On the one hand, proper use of the forms – such as the various Certifications, the Rights & Responsibilities Notice, and the Designation Notice – can provide valuable information to help you evaluate and manage employees’ leave requests. On the other hand, attempting to comply requirements surrounding the forms, not to mention trying to understand the meaning of information received from medical providers – can be an exercise in frustration.

Below are some “best practices” relating to FMLA forms that may aid in the administration of your FMLA policy:

  • FMLA Employee Request Form: Although the Department of Labor (“DOL”) has not provided a template FMLA request form, employers are permitted to develop and use their own. While implementing such a form (including adding a reference to it in your policy) would not permit ignoring an oral request, requiring employees to submit requests in writing provides a clear method of requesting leave, establishes a record of what leave was requested and when, and creates an opportunity to reiterate expectations surrounding FMLA leave requests.
  • Deadlines: Become familiar with the deadlines for providing various notices to employees (e.g., Notice of Eligibility due within five days of being placed on notice that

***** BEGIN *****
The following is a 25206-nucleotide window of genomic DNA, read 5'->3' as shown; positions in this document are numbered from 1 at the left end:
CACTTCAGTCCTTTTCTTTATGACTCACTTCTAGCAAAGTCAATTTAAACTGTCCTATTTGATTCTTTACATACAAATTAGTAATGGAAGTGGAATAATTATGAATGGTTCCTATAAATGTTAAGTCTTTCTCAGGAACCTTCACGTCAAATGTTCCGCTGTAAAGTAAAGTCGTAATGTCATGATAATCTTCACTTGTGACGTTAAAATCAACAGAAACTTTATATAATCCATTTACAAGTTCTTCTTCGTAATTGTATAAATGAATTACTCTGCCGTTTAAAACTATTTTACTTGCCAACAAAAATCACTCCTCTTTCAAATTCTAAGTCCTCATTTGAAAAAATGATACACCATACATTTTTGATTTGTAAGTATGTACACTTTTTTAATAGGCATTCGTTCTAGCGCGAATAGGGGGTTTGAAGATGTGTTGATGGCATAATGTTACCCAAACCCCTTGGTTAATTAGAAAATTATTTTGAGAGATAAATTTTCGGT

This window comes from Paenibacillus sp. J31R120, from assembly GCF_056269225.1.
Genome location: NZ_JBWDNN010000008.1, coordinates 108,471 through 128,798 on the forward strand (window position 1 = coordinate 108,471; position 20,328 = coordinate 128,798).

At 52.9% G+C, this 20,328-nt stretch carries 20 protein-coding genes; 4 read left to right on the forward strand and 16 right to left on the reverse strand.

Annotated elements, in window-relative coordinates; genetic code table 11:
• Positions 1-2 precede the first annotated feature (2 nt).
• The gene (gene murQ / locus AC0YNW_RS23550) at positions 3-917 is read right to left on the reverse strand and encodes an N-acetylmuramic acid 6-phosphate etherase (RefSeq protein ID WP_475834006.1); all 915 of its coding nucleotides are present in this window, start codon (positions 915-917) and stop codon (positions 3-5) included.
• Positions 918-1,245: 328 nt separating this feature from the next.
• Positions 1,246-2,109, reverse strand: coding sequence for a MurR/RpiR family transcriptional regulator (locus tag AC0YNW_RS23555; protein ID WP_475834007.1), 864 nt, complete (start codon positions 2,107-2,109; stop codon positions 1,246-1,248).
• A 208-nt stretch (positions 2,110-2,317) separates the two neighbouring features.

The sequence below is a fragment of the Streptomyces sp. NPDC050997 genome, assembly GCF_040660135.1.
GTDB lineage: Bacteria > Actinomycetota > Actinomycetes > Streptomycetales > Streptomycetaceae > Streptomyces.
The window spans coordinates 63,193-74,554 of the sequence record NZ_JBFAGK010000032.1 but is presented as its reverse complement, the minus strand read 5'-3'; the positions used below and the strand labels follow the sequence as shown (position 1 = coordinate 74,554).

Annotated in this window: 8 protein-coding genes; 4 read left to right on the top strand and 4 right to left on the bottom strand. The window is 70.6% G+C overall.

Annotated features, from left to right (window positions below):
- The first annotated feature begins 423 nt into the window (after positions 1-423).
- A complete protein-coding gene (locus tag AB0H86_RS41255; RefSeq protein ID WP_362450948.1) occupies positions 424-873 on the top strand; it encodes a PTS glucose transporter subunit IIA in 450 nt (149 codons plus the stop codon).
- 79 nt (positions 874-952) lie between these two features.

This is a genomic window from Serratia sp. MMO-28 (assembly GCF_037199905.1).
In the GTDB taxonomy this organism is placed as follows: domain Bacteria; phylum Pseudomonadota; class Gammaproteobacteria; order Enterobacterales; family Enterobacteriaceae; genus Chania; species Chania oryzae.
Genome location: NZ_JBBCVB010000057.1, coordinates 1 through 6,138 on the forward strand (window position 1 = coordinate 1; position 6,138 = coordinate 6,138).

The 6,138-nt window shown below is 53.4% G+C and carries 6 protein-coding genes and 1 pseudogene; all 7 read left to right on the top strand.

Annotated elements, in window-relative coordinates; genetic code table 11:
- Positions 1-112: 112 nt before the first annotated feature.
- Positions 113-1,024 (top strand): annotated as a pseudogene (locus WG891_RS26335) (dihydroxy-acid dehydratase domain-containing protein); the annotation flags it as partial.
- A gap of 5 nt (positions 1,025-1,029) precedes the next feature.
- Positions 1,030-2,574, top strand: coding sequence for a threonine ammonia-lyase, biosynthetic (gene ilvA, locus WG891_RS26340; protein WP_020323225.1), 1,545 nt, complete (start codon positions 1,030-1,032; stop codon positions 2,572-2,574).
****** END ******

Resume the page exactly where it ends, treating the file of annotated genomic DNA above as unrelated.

You’ll Need Your BIC® for This BIC

You’ll Need Your BIC® for This BIC

May 7, 2015

Authored by: benefitsbclp

Signing a ContractThe Department of Labor (“DOL“) has responded to the concerns of the broker-dealer community as expressed in myriad comment letters concerning the 2010 proposed fiduciary regulations by adding the Best Interest Contract (BIC) exemption to the new proposed rule. The DOL suggests that this addition will minimize compliance costs and allow firms to set their own compensation structures (meaning commission-based fees, revenue sharing, 12b-1 fees and subTA fees) while acting in their client’s best interest. This exemption will be available when advising IRA owners, plan participants and small plans.